Bulgaria’s GERB Party to Consider Reaction to President's Veto on New Voting Rules TuesdayDomestic | May 7, 2016, Saturday // 21:09| views
Bulgarian Prime Minister Boyko Borisov speaks at a GERB party conference. File photo by BGNES
Bulgaria’s Prime Minister Boyko Borisov will meet GERB leadership and MPs on Tuesday to decide what course of action the biggest partner in the governing coalition will take after President Rosen Plevneliev said he would veto disputed changes to the Electoral Code concerning voting abroad.
“I'll convene a meeting of GERB parliamentary faction and the party’s Executive Committee. At the same time we’ll continue discussions with our partners in the Reformist Bloc, the Patriotic Front and ABV because the stability of the state is important but the democratic rights of Bulgarian citizens shouldn’t be violated,” Borisov wrote on Facebook on Saturday.
Several hours earlier President Rosen Plevneliev said that he would send back to Parliament for further consideration disputed changes to the Electoral Code which he saw as infringement of the voting rights of Bulgarian citizens residing abroad.
The meeting of GERB would take a decision, “taking into account the risks to parliamentary majority and stability of the government", Borisov said.
The minority coalition government led by Borisov comprises members of GERB and the Reformist Bloc, a coalition of centrist and right-wing parties. Centre-left ABV party has one minister in the cabinet.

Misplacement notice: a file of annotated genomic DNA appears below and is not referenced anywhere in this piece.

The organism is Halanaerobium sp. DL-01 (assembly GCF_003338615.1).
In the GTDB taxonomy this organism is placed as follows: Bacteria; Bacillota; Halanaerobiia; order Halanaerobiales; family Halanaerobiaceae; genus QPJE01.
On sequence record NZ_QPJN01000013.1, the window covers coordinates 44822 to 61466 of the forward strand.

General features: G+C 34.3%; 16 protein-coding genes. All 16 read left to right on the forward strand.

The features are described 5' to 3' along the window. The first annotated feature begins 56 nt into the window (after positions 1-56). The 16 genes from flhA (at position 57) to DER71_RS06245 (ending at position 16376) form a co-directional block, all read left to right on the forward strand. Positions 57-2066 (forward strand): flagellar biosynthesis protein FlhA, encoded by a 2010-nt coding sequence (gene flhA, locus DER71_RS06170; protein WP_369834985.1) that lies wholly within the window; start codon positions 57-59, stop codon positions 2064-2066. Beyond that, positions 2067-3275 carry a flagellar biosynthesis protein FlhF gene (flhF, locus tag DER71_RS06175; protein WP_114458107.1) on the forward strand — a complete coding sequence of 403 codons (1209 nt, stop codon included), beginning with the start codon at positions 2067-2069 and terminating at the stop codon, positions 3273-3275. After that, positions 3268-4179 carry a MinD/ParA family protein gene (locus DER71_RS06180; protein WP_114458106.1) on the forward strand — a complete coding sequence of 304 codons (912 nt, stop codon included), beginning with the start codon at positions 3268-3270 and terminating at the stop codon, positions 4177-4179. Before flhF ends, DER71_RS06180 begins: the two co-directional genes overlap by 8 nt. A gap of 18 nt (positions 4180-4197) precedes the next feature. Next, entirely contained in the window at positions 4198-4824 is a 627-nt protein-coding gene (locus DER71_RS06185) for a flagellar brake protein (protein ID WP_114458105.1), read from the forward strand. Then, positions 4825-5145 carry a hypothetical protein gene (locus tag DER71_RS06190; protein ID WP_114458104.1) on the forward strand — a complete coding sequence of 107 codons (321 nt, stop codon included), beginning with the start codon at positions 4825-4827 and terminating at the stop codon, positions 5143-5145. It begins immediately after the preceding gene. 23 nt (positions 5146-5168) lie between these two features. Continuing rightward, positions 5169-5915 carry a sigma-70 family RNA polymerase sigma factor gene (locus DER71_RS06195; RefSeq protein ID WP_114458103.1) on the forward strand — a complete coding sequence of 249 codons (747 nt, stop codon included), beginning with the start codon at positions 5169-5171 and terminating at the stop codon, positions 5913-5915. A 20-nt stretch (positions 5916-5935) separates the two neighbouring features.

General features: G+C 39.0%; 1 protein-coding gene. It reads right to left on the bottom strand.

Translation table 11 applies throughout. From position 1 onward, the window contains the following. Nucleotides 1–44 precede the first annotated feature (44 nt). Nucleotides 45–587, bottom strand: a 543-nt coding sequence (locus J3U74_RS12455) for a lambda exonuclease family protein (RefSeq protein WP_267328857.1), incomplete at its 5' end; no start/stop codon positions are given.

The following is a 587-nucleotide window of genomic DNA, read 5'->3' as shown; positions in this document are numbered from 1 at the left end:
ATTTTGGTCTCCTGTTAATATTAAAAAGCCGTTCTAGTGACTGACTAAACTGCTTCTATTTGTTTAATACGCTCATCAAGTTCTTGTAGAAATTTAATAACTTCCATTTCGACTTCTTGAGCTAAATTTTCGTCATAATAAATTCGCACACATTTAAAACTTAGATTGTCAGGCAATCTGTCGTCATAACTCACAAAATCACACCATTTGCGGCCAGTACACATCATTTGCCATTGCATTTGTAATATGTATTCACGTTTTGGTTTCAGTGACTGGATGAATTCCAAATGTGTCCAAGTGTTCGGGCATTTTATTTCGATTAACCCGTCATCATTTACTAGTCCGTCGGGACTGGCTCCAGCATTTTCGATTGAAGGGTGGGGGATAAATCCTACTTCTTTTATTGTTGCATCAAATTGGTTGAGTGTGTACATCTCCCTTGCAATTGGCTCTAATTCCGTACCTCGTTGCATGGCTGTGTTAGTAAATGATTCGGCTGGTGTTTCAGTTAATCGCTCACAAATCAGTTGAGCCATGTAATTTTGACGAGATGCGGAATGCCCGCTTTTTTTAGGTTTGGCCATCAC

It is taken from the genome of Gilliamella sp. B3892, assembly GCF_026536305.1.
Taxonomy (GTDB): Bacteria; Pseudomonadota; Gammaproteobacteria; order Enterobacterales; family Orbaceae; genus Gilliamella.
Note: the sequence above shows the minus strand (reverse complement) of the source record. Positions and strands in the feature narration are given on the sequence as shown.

GERB and the Reformist Bloc hold among themselves 106 of the 240 seats in Parliament; ABV has 11. The government is backed in Parlament by the Patriotic Front, a coalition of nationalist parties with 18 MPs, which has no cabinet ministers.
The Patriotic Front proposed the controversial changes to the Electoral Code, which were backed only by GERB in Parliament, drawing fire from voters both at home and abroad.
“I hope that we’ll be able to reach reasonable and just consensus,” Borisov wrote.
VMRO, a party within the Patriotic Front, threatened on Saturday to withdraw support for the cabinet if the changes setting limits to the voting rights of Bulgarian citizens residing abroad were reversed in Parliament.
The National Front for Salvation of Bulgaria, also part of the Patriotic Front, said that by using his veto powers Plevneliev was allegedly seeking support from predominantly ethnic Turk party DPS, the second-biggest opposition group in Parliament after the Socialists, for a second five-year term of office. Bulgaria will hold presidential elections later this year.
Simeonov said earlier this week that the restrictions on the number of polling stations abroad introduced through changes to the Electoral Code would curtail the traditionally massive vote for DPS from Bulgarian citizens living in Turkey.
The Socialists, with 38 seats, and DPS with 30 seats, both reject another change to election rules – the introduction of compulsory voting.